13 journalists were detained by Algerian customs authorities at Oran airport on Thursday 23 June. The group of reporters was on its way to the Algerian city, host of the 2022 Mediterranean Games, to cover the sporting competition that brings together the countries of the three Mediterranean shores.
The Moroccan Alliance of Sports Journalists denounced the situation on social networks and through the media, deploring the lack of guarantees by the Algerian government and the attack on the press. According to the Moroccan association, the 13 reporters sent to Oran have all the necessary permits and accreditations required by the Organising Committee of the Mediterranean Games.
According to the Moroccan association, the 13 journalists spent the night of the 23rd to the 24th at the airport without their passports, which the Algerian authorities are said to have kept. The Moroccan Consulate in Oran is said to have tried to unblock the situation, without success for the Moroccan journalists. The EFE Agency was able to contact one of the detained journalists, Hamza Chtioui, a reporter for the digital newspaper Hesspress, the most widely read in the country, who confirmed the situation of helplessness in which he and his colleagues found themselves. Chtioui complains that the Algerian authorities did not give them anything to eat or drink during the hours they spent at the airport.
After almost 24 hours of detention, it is known that the Algerian authorities allowed four of the 13 journalists to enter. They are journalists from the public television channel 2M, whose audiovisual material was confiscated without further explanation.
Adil Rahmouni, secretary general of the Union of Journalists and a member of the delegation, told Atalayar by telephone that "we were surprised to see that they let in the delegation of sportsmen and referees we were accompanying from Morocco, but we were detained". Rahmouni explains how the authorities kept them for almost 30 hours in a room at the airport. "We could hardly sleep. It was impossible," he says.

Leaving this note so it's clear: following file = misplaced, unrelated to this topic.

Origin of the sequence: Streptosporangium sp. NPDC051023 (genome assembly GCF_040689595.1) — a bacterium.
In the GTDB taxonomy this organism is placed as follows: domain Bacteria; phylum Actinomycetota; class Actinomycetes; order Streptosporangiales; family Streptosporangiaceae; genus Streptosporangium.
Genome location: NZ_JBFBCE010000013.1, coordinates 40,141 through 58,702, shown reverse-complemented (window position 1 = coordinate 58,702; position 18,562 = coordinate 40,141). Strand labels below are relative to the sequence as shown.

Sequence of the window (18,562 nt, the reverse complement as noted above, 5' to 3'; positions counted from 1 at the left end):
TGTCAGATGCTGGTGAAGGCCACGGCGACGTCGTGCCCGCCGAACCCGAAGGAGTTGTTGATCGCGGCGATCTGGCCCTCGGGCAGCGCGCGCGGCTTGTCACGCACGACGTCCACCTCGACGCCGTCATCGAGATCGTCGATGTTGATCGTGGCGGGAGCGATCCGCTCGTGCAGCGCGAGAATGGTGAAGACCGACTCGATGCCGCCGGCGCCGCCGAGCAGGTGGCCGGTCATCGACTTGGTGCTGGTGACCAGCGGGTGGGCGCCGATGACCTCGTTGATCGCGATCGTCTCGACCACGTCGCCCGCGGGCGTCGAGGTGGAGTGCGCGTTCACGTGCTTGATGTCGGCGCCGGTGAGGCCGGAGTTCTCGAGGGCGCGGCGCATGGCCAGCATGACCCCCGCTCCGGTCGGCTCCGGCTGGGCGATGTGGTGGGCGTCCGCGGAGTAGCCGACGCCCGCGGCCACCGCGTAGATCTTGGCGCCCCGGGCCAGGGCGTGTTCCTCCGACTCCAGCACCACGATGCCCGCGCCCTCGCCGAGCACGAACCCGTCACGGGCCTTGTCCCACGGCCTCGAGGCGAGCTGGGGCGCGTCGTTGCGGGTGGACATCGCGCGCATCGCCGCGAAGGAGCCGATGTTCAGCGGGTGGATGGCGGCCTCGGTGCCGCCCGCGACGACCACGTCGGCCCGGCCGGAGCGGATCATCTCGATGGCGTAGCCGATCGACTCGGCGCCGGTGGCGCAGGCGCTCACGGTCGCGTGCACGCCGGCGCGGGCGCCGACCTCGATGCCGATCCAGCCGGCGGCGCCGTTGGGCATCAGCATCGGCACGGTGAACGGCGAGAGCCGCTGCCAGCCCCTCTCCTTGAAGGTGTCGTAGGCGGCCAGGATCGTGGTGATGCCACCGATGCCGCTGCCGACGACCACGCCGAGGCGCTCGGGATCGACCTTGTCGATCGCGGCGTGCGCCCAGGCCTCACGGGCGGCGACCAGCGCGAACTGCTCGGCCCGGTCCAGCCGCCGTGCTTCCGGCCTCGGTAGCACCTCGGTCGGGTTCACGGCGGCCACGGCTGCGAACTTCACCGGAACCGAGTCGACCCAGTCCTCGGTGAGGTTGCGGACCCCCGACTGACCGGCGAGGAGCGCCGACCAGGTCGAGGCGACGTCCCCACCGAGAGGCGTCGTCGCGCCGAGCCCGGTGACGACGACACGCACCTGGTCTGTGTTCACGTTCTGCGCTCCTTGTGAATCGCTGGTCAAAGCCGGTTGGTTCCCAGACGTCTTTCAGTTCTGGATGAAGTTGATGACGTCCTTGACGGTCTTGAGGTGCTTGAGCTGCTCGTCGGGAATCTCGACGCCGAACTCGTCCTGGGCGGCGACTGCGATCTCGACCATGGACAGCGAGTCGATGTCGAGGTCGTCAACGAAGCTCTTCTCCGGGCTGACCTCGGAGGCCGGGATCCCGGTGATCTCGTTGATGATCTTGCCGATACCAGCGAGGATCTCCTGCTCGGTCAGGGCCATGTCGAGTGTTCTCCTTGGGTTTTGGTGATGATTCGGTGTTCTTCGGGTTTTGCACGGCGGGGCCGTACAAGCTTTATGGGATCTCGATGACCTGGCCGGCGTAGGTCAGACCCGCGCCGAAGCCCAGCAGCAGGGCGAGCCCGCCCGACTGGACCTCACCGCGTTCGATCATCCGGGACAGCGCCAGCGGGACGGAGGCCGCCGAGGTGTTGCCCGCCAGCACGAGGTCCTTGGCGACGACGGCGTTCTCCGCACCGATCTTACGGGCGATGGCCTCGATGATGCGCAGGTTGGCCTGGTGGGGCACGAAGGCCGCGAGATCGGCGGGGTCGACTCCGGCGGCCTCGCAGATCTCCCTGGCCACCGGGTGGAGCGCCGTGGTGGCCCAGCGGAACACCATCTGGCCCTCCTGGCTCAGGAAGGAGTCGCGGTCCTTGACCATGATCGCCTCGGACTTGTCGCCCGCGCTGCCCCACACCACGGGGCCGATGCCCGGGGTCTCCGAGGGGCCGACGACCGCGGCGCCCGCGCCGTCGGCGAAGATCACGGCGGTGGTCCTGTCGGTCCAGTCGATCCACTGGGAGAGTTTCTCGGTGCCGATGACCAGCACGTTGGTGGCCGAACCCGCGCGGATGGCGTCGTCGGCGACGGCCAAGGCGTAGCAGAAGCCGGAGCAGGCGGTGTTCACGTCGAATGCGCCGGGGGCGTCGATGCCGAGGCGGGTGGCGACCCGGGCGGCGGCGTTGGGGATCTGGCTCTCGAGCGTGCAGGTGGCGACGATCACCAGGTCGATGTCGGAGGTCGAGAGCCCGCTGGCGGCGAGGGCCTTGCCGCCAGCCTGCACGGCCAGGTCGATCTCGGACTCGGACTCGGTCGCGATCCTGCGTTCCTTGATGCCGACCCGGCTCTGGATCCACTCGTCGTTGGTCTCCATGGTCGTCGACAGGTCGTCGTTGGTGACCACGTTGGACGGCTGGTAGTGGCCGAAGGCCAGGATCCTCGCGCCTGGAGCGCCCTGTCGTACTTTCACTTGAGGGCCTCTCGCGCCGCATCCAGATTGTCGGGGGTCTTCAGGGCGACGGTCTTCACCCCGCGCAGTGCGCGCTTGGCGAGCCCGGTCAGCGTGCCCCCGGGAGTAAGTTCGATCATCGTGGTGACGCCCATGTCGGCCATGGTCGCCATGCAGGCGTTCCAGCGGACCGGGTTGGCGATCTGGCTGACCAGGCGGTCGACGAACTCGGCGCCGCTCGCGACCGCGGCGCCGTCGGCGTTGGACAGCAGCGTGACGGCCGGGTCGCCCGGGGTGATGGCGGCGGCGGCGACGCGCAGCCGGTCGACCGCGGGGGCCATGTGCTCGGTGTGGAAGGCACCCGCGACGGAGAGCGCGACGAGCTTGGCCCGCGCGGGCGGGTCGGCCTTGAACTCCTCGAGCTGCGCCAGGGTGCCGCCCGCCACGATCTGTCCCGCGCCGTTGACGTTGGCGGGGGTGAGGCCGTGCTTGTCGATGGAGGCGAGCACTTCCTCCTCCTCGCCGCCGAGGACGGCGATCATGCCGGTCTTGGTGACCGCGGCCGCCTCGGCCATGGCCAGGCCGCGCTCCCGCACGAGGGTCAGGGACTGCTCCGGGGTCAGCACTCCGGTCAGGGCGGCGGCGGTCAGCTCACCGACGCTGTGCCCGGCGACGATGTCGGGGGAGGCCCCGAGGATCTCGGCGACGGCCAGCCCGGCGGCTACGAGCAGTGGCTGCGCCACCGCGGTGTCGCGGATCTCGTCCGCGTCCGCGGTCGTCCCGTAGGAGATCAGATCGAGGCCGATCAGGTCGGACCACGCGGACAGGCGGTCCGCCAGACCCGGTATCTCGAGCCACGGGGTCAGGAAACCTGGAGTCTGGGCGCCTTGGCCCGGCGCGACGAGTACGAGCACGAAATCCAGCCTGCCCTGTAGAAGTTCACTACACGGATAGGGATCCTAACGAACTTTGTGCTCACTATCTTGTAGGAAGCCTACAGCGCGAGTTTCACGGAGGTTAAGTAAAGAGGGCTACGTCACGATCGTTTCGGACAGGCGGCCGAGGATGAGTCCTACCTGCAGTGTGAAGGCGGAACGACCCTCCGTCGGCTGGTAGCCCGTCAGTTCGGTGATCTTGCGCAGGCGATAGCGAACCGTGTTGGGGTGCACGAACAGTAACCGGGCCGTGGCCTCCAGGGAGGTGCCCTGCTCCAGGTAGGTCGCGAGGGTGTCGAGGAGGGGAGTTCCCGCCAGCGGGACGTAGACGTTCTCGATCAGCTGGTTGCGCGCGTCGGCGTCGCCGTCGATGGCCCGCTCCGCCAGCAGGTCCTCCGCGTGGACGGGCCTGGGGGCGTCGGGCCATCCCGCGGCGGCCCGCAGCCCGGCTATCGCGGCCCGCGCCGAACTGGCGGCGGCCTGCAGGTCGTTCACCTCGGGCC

According to Adil Rahmouni, the Algerian authorities denied them their status as journalists and accused them of being members of Moroccan intelligence, which was sent to Algeria to spy on them. For Rahmouni, who has a long career in sports reporting, the Algerian attitude is a catastrophe and a disgrace.
The Moroccan government has announced that it will repatriate the journalists who still have no access to Algeria via Tunisia. "We will arrive in Casablanca tomorrow, if everything goes well. But we are very disappointed," Rahmouni said by telephone from a hotel near the Tunis airport.
Relations between Morocco and Algeria continue to deteriorate and are now also affecting the world of sport and communication. Algeria has already hosted the Mediterranean Games twice. Adil Rahmouni explains that nothing like this has ever happened to him in his career, not even in Algeria. The journalists in the Moroccan delegation say they have not received any communication from the Organising Committee of the Mediterranean Games about this incident.
"This is the first time we have had this problem with Algeria. Even the 2M colleagues who came all the way from Paris had a lot of trouble getting their equipment back. I have never seen this before," concludes Rahmouni.